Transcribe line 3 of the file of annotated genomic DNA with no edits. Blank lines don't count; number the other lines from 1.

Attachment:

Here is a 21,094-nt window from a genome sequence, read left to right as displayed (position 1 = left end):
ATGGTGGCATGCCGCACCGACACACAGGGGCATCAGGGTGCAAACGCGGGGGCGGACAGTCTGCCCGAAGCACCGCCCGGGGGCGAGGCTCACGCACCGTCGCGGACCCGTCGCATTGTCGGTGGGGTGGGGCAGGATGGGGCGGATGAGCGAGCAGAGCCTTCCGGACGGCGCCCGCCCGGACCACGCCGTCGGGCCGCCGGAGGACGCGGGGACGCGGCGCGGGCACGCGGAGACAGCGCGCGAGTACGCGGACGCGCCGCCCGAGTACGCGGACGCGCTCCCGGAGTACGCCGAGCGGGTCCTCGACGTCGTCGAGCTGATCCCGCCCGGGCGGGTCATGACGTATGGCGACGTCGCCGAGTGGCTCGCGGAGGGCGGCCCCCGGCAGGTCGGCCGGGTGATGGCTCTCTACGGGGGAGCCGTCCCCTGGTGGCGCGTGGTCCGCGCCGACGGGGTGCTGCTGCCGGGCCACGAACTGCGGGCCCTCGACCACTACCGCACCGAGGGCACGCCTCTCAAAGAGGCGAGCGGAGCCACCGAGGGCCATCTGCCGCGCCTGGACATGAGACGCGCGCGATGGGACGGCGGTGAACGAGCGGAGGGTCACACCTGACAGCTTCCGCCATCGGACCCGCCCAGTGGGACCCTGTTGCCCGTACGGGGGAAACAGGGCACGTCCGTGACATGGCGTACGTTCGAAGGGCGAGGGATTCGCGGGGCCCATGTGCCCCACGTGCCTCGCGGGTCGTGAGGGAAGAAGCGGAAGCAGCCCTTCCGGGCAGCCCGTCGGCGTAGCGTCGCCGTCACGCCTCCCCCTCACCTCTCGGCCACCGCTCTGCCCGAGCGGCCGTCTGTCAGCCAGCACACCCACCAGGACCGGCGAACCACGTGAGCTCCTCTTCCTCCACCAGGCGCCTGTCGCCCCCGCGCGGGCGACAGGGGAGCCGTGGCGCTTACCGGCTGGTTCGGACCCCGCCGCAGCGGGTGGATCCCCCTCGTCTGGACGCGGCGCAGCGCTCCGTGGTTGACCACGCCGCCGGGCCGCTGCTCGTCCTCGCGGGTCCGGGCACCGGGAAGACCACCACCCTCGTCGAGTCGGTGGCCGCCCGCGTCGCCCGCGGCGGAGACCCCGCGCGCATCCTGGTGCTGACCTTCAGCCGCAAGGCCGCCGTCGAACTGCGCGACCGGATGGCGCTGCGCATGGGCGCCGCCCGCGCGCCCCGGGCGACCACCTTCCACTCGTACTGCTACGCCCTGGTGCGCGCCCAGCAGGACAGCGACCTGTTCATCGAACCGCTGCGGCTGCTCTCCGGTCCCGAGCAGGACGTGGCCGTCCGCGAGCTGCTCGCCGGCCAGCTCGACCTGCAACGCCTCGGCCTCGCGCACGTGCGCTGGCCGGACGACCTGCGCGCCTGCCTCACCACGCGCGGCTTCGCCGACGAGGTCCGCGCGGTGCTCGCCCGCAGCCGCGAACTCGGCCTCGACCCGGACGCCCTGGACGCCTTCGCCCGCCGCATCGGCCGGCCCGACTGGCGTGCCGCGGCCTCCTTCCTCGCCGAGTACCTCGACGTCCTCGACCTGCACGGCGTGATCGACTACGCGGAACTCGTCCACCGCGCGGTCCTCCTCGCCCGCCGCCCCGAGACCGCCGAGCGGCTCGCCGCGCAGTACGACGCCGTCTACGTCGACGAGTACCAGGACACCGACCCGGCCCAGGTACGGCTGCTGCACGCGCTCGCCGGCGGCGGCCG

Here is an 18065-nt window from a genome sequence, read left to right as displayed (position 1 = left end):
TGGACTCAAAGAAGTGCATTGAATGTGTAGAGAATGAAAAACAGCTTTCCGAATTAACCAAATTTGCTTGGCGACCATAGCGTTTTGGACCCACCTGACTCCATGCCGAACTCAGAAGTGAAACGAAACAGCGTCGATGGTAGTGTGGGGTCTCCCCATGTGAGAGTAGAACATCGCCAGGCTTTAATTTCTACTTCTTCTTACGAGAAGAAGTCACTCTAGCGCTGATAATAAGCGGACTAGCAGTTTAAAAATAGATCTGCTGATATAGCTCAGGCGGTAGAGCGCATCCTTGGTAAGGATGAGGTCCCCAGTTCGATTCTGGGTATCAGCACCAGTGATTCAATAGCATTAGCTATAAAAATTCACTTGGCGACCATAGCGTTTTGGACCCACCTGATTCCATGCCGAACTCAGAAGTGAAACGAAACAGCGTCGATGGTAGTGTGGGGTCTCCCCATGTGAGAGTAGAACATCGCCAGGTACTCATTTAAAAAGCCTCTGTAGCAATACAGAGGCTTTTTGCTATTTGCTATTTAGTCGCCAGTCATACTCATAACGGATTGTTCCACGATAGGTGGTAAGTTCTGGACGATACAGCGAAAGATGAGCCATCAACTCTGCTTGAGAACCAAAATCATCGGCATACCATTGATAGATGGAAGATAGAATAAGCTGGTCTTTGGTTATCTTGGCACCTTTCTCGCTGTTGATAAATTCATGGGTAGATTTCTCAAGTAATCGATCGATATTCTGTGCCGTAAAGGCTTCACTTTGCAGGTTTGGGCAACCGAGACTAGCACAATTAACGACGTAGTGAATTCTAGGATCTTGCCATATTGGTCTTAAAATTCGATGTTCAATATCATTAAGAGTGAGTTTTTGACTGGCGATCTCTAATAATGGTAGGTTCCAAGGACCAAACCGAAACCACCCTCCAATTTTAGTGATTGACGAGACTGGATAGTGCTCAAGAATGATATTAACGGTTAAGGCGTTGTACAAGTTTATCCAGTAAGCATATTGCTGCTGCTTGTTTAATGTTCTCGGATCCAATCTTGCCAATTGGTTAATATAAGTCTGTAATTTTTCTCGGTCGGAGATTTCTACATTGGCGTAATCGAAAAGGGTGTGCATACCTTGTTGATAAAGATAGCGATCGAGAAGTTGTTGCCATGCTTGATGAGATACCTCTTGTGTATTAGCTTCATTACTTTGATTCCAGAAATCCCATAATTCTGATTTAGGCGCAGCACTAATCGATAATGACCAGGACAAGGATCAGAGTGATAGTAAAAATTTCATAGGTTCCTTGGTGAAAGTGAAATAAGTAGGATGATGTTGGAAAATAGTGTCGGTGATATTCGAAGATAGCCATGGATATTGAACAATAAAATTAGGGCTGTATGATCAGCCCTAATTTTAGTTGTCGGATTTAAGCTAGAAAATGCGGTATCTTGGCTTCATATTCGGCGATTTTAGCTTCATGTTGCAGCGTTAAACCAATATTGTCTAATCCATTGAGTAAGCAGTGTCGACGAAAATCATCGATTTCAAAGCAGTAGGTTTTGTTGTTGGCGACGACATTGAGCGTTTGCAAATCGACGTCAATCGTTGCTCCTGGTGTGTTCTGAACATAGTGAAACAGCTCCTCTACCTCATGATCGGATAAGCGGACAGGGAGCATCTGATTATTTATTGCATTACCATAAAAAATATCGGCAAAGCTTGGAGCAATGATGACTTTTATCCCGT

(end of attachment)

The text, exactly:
Here is an 18065-nt window from a genome sequence, read left to right as displayed (position 1 = left end):